Antioxidants are just that: they fight (anti) oxidation.

The chemical process of oxidation is like rusting metal. A molecule loses electrons and creates the infamous free radicals.  Oxidation is also the reason why apples, bananas, and avocados go brown when the skin is broken, and they’re exposed to air – they’re getting oxidised.

Free radicals in the body cause inflammation and can contribute to diseases like cancers, diabetes, and heart disease (to name a few). So, the antidote to oxidation is the antioxidant. Vitamins like vitamins A, C, and E are examples of antioxidants. So are other compounds in foods like carotenoids and phenols. These compounds sacrifice their electrons to stop the oxidation process; this why squirting some lemon juice on your sliced apples, bananas and avocados slows down the browning process.

But don’t think that all oxidation in the body is bad. It’s not. Your body naturally oxidizes compounds all the time when it’s doing healthy things like metabolizing nutrients or exercising.

As with many things in life and health, the key is maintaining a good balance. In this case, as the balance between oxidation and antioxidation.

We can throw off that balance with exposure to too much alcohol, smoking, or environmental pollutants. Even over-exercising or too much sun exposure can create too much oxidation.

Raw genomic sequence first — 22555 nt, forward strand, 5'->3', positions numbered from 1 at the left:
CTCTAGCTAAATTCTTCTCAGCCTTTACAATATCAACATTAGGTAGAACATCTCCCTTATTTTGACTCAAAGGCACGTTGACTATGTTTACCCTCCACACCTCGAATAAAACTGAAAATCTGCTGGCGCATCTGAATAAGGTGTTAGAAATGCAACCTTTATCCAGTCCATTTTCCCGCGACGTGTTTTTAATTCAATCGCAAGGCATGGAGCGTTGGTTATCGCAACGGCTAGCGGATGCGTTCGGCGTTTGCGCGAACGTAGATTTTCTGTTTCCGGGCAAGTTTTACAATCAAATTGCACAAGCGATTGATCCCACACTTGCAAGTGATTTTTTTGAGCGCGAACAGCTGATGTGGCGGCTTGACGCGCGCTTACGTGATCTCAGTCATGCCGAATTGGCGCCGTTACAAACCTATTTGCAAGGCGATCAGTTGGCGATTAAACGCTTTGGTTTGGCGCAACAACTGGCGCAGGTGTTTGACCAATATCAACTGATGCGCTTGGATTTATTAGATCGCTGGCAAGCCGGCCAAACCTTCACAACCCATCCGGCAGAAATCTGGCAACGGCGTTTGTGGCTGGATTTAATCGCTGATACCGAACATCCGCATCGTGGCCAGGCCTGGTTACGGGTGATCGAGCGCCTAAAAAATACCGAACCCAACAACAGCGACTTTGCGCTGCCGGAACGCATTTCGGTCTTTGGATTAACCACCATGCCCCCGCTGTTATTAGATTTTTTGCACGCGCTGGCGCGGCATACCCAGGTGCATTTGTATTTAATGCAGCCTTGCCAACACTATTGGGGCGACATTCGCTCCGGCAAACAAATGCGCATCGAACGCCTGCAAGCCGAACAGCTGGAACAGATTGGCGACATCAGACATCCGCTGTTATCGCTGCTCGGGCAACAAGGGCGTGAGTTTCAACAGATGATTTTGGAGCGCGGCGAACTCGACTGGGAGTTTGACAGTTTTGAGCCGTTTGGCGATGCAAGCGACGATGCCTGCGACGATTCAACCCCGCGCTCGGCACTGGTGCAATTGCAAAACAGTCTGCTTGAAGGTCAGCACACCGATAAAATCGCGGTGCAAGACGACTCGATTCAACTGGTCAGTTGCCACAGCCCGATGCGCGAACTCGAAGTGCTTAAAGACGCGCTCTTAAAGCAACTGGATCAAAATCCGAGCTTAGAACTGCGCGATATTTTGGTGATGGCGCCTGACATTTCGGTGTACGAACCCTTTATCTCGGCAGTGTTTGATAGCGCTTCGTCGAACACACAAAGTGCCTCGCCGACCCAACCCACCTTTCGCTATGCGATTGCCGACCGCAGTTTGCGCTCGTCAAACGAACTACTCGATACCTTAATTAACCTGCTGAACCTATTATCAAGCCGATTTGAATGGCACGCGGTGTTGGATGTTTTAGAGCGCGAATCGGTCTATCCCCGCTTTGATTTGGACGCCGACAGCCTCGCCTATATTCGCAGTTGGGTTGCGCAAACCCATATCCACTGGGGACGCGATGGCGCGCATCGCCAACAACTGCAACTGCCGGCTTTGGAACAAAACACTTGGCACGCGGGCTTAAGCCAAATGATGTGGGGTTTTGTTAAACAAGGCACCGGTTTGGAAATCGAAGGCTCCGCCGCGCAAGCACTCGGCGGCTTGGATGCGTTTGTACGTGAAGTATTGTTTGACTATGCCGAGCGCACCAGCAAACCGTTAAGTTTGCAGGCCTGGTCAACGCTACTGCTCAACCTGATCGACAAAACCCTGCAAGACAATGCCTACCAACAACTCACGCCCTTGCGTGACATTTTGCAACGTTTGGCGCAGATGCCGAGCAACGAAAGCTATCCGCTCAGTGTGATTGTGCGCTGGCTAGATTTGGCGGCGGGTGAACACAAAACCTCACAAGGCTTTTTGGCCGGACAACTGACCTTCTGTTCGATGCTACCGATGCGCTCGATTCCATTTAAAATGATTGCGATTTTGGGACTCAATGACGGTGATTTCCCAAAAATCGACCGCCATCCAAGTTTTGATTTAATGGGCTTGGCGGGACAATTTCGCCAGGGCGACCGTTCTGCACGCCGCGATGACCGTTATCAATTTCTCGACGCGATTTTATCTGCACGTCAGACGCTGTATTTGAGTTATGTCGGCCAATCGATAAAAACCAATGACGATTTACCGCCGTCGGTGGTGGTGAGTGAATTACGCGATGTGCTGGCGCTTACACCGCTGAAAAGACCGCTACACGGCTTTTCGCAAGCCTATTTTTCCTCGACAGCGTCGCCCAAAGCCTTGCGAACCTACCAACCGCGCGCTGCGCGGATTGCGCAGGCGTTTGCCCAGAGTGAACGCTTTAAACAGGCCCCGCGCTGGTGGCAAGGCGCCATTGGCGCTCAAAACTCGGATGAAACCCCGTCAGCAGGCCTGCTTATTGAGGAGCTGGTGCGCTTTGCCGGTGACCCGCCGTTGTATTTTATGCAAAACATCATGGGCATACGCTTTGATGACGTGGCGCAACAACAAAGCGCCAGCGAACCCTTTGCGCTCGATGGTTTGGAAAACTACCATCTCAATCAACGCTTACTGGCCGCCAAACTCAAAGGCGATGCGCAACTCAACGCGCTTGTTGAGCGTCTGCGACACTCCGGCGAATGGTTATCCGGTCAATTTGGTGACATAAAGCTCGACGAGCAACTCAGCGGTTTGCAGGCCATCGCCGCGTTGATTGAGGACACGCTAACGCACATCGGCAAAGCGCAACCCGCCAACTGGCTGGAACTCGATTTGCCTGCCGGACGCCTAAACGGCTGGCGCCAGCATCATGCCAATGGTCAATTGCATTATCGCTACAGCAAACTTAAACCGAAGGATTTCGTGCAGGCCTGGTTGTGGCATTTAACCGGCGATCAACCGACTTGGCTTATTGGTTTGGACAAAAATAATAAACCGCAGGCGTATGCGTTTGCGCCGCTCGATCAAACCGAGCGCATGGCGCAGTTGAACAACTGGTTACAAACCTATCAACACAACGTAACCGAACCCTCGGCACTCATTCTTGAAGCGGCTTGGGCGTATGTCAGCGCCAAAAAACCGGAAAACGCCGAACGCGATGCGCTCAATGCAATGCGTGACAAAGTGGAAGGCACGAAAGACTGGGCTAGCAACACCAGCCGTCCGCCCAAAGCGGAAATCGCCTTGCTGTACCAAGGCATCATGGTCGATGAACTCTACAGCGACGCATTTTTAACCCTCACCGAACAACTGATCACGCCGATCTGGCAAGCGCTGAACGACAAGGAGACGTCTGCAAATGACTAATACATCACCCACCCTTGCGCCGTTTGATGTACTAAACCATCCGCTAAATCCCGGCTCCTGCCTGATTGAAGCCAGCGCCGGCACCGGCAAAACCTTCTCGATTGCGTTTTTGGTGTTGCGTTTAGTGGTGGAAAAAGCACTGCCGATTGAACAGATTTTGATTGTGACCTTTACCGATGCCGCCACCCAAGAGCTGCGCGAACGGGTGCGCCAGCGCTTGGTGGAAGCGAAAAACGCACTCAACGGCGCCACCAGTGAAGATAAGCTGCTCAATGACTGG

The best sources of antioxidants to combat this effect are nutritious whole foods, like colourful fresh produce, e.g., blueberries, purple cabbage, etc. In fact, the more colourful and darker the plant is, the higher levels of antioxidants it usually has.  Chemicals that give the plants their deep colours are often the antioxidants themselves.

Antioxidant Foods to Reduce Fatigue

Let me list out a bunch of antioxidants and the foods they’re found in:

  • Vitamin A – Found in liver, dark leafy greens (e.g., kale), orange fruits and veggies (e.g., mangoes, carrots & squashes)
  • Vitamin C – Rich in bell peppers, citrus, berries, and leafy greens
  • Also vitamin E – Found in leafy greens, nuts (e.g., walnuts), and seeds (e.g., sunflowers)
  • Carotenoids (e.g., beta-carotene, lycopene, etc.) – Found in tomatoes, carrots, squash, sweet potatoes, and salmon
  • Phenols – Found in green tea, black tea, coffee, cocoa, red wine, and berries

Blueberries are probably one of the most studied antioxidant foods. They contain a range of phytochemical (i.e., plant chemical) compounds and are very high in anthocyanins (the blue-coloured compound).

Furthermore the antioxidant capacity can be measured in a laboratory; this is called the “oxygen radical absorption capacity,” or “ORAC.” And blueberries have one of the highest ORAC levels.

If you’re ready to learn more about how antioxidants can reduce your symptoms of fatigue, contact Kate for a free 15 minute call.

Antioxidant Foods vs. Supplements

While antioxidant supplements have been tested, their results haven’t been as good as many hoped. Compared with eating a nutrient-dense antioxidant-rich colourful array of plants, antioxidants supplements have fallen short.

Many studies of antioxidant supplements haven’t shown any benefit against heart disease, cancer, or other diseases. And these are diseases that are known to be reduced in people who eat a lot of foods that are naturally full of antioxidants.